Meet the Editor: Prof. Ian Townend, <i>Anthropocene Coasts</i>

The Canadian Science Publishing family of journals grew this year with the introduction of Anthropocene Coasts, a new international, interdisciplinary open access journal.  Founding co-editor Prof. Ian Townend (University of Southampton) shared with us how global perspectives of how humans are impacting coastal ecosystems are needed to inform social, economic, and legal processes.  Welcome aboard! What is your favourite feature of coastal regions? Being there. I like the contrasts between the tranquil and the raging…

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Celebrating Peer Review Week 2017

By Colin Guthrie, Ph.D. This week we’ve been celebrating Peer Review Week, a time to salute and discuss the sometimes controversial process that remains an important cornerstone of scientific research. The theme of the week this year is Transparency in Review.  What does the word transparency mean in the context of peer review? Peer review is a process that has traditionally taken place behind the curtain. It’s a process that usually happens anonymously: the reviewer…

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What’s in a Name?

By Jenny Crick In science there are always icons, household names. Some are ubiquitous; most people could quote Einstein’s most famous formula, even if they couldn’t tell you what it actually means. Others are more niche; the name Barbara McClintock, who first recognized that genes could "jump" into new positions within a genome, would be instantly familiar to a geneticist, though maybe not to the world at large. Within each field of science, certain names take…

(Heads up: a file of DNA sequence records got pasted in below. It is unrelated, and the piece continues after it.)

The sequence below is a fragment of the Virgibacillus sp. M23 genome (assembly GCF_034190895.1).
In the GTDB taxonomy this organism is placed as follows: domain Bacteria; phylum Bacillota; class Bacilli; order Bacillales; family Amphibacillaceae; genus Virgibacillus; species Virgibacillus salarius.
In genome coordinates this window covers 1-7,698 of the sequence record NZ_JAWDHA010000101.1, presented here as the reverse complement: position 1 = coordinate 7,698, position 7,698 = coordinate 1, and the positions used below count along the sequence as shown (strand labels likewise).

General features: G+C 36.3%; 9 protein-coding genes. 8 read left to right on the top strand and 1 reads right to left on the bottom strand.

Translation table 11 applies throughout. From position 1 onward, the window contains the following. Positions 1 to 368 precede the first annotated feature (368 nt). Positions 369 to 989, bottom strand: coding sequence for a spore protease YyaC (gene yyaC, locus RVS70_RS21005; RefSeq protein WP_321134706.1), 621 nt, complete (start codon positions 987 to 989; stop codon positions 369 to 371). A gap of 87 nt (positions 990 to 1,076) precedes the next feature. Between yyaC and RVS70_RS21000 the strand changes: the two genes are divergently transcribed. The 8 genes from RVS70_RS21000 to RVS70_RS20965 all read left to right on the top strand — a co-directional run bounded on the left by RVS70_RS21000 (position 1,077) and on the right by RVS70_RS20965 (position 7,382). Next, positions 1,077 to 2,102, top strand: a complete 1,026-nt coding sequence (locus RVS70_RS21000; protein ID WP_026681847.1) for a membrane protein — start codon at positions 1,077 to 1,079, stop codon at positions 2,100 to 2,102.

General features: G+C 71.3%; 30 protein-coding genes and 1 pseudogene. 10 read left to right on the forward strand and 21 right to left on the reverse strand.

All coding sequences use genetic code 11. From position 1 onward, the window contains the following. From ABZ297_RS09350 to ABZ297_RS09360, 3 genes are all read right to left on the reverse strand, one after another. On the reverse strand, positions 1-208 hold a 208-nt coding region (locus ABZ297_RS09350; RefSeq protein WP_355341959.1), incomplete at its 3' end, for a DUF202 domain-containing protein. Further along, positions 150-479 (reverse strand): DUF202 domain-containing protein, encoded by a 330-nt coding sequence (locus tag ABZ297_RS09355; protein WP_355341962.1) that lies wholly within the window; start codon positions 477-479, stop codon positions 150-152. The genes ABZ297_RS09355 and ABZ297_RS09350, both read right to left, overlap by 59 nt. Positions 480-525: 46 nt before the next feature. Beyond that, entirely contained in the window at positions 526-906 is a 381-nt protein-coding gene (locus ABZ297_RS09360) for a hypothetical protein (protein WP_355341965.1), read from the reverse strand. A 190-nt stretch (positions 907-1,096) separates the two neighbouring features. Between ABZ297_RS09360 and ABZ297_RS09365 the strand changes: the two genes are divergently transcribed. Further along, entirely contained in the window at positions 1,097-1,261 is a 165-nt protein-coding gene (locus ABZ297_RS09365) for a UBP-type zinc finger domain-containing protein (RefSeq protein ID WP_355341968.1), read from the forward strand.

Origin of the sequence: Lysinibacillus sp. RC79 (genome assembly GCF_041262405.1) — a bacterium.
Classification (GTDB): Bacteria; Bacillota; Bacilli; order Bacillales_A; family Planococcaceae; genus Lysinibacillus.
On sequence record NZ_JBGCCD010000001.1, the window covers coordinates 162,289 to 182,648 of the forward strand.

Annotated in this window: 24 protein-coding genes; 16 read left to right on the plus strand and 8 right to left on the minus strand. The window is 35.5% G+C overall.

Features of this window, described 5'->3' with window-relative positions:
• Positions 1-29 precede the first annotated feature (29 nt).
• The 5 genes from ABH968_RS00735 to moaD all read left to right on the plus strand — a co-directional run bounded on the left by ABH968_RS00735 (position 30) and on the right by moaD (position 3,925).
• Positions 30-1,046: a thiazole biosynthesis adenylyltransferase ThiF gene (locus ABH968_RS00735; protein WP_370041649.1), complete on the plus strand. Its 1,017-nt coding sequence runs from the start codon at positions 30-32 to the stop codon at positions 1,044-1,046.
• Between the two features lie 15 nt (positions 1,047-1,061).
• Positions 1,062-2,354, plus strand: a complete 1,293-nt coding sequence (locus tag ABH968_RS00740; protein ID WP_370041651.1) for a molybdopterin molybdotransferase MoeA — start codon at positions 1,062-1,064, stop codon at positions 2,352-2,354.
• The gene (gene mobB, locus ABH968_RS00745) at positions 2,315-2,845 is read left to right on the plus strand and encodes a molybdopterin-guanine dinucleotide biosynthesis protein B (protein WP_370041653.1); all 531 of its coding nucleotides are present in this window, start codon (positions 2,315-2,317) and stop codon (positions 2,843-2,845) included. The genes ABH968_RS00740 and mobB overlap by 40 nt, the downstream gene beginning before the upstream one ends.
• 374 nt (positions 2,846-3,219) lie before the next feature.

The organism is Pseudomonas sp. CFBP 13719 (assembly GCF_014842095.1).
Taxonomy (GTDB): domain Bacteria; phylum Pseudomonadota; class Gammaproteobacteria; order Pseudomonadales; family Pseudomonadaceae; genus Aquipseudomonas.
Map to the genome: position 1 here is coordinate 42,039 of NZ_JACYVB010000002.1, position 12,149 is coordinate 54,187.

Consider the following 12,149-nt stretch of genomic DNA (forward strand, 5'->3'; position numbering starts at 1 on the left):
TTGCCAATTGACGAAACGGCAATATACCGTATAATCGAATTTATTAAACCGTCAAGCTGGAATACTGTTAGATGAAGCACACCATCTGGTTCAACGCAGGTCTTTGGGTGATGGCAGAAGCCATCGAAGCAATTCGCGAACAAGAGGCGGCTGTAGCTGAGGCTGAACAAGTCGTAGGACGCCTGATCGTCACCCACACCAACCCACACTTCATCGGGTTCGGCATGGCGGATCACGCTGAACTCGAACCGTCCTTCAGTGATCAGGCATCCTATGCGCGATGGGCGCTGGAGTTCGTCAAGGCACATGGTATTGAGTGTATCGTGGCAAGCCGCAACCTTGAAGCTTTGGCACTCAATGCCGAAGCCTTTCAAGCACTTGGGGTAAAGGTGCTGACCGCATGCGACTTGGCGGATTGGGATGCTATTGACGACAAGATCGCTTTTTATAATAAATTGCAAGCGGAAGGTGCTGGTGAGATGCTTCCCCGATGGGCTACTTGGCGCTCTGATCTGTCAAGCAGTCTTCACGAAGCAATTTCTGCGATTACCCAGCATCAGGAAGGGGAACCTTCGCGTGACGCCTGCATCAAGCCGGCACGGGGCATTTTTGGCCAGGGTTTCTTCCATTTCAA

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Conflict of Pinterest: Is Social Media a Conflict of Interest Source in Academic Peer Review?

By Jeff Clements, Ph.D. In 1665, the concept of scholarly peer review was introduced by Henry Oldenburg, the founding editor of the scientific journal Philosophical Transactions of the Royal Society —a highly regarded journal that continues to publish high-quality science today. In general, the process of peer review involves submitting one’s work to scrutiny by topical experts in a given field of research. Such a process is meant to serve a gatekeeping function, preventing the propagation of…

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Expanding and Digitizing Arctic Museum Collections to Preserve Northern Culture and Advance Climate Science

Published this month in Arctic Science, a special issue on Arctic museum collections highlights how natural history museums are more than "cabinets of curiosities." Arctic collections are biodiversity and cultural repositories that help monitor rapidly changing ecosystems, preserve cultural heritage, and enhance public engagement in science and culture. The special issue entitled "Arctic Museum collections: Documenting and understanding changes in biological and cultural diversity through time and space" brings together multi-national teams of researchers to discuss…